I laid the paper template out on a table next to the sign to see how it would look in position.

 The dimensions for this fretwork element were partly based on the piece of particle board I had set aside to use for it. It was a scrap that had been laying around my dad's shop for years. In hindsight, I think I should have used a better quality piece of wood for this, but it worked out.

I laid the paper template out on the particle board and lightly spray painted over the edges, leaving a ghost outline on the wood. This would be my cut line. This trick is a lot quicker and easier than trying to trace around the paper template with a pencil.

I made two ghost outlines of the template, one for each side of the sign, and then started cutting them out with a jig saw. Then I painted them both with at least two coats of black exterior paint. I'm hoping that I got them sealed well enough, because if the weather gets through to the wood, these things are just going to disintegrate.

From an early stage I knew I wanted to tie these into the trim on the main sign by cladding them with copper. At first I thought of using the same copper foil, but that would have ended up in a wrinkly patchwork mess. Around the same time I got that foil, I also got a roll of copper sheeting. It was also on sale, but it was still expensive. I think it was something like $90 for a ten foot roll. It's probably somewhere in the vicinity of 24 gauge thickness. Expensive. But it would do a nice job of cladding these pieces. The only problem was, I had never tried anything like this before, and if it didn't work, I would have basically ruined $100 worth of copper sheeting. And I only had enough to do it once.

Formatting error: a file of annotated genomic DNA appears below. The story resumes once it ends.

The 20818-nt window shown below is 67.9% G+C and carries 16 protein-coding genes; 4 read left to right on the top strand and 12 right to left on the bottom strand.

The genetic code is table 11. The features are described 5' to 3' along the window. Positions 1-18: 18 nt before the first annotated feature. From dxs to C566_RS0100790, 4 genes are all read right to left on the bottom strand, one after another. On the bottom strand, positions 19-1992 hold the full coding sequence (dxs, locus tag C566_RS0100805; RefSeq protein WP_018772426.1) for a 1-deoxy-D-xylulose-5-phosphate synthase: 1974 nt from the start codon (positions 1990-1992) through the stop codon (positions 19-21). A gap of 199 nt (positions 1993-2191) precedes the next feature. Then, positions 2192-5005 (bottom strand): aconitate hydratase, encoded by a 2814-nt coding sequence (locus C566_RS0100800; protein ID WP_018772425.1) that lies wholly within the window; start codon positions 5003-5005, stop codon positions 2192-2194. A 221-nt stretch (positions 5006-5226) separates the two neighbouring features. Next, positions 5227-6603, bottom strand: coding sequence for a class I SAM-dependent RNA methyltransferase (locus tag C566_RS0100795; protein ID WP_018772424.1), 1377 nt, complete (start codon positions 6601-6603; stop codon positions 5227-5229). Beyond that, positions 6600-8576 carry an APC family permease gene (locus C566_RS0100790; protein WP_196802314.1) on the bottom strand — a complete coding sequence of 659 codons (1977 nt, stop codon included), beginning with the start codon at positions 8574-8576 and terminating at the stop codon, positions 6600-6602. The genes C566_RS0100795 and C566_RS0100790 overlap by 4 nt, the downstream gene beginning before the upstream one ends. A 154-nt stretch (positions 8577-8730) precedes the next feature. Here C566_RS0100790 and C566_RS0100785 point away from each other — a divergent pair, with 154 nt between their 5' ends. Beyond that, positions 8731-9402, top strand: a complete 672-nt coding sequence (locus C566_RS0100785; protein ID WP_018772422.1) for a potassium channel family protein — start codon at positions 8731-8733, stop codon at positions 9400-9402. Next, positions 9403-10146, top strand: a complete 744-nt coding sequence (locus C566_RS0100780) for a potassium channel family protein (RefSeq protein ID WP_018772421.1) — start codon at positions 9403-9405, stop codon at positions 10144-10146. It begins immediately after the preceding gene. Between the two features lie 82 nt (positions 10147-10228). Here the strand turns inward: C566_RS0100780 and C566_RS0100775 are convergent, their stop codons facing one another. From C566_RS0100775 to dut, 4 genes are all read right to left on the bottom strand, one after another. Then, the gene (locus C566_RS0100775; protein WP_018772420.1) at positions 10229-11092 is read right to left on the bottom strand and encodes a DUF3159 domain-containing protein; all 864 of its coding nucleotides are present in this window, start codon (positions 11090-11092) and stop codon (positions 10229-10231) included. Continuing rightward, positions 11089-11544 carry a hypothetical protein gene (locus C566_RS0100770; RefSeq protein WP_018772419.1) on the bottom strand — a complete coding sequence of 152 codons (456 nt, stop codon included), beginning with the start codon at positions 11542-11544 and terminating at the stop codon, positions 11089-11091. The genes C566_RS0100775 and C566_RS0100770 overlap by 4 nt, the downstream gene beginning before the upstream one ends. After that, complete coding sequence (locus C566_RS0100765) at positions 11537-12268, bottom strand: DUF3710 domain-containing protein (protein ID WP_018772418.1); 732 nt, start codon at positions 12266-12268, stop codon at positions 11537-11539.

Oh, there was one more issue. I thought my roll was 24" wide, but I hadn't looked at it in a while. Turns out it was only about 20" wide.  Not quite as wide as the parts that I made. So, I would have to do the cladding in two pieces. I was hoping to avoid a seam, but I would just have to do my best to make it unobtrusive.

I laid the fretwork piece out on the copper and traced around it with a marker. Then I used some emery cloth to rough up the surface of the copper inside the lines, so that it would adhere better to the wooden piece. I spent some time thinking about what kind of adhesive I would use, ruminating on the lessons learned from putting the foil trim around the main sign. I decided on construction adhesive.

I spread the construction adhesive out  on the copper, inside my tracing lines, making sure to get good coverage, especially around the edges. For some reason I had a bad feeling about it as soon as I started. I had used Liquid Nail brand adhesive before with good results, but I went with the Heavy Duty variety this time, and it looked different from what I was used to seeing. I don't know why I doubted it, but I had a funny feeling it wasn't going to work.

I set the fretwork piece in place and put it under weight to dry.

It should have dried within a couple of hours, but by the next day, it still wasn't completely dry. I left it set for a couple more days, just to give it the best possible chance to cure, but when I came back to check on it, it was clear that it was separating at the edge in some places. When I picked at it, it pealed away easily. It had not adhered to the copper. It looked to me like the water in the glue had corroded the copper as it was drying, and that may have inhibited the adhesion.

Thinking I may have ruined my copper sheeting, I carefully pried the copper away from the wood piece, trying hard not to damage it too much.  Luckily it came off without destroying either the copper sheeting or the fretwork. I would at least get another shot at it. It did, however, take a LOT of scraping and sanding to remove all of the glue from both the copper and the wood.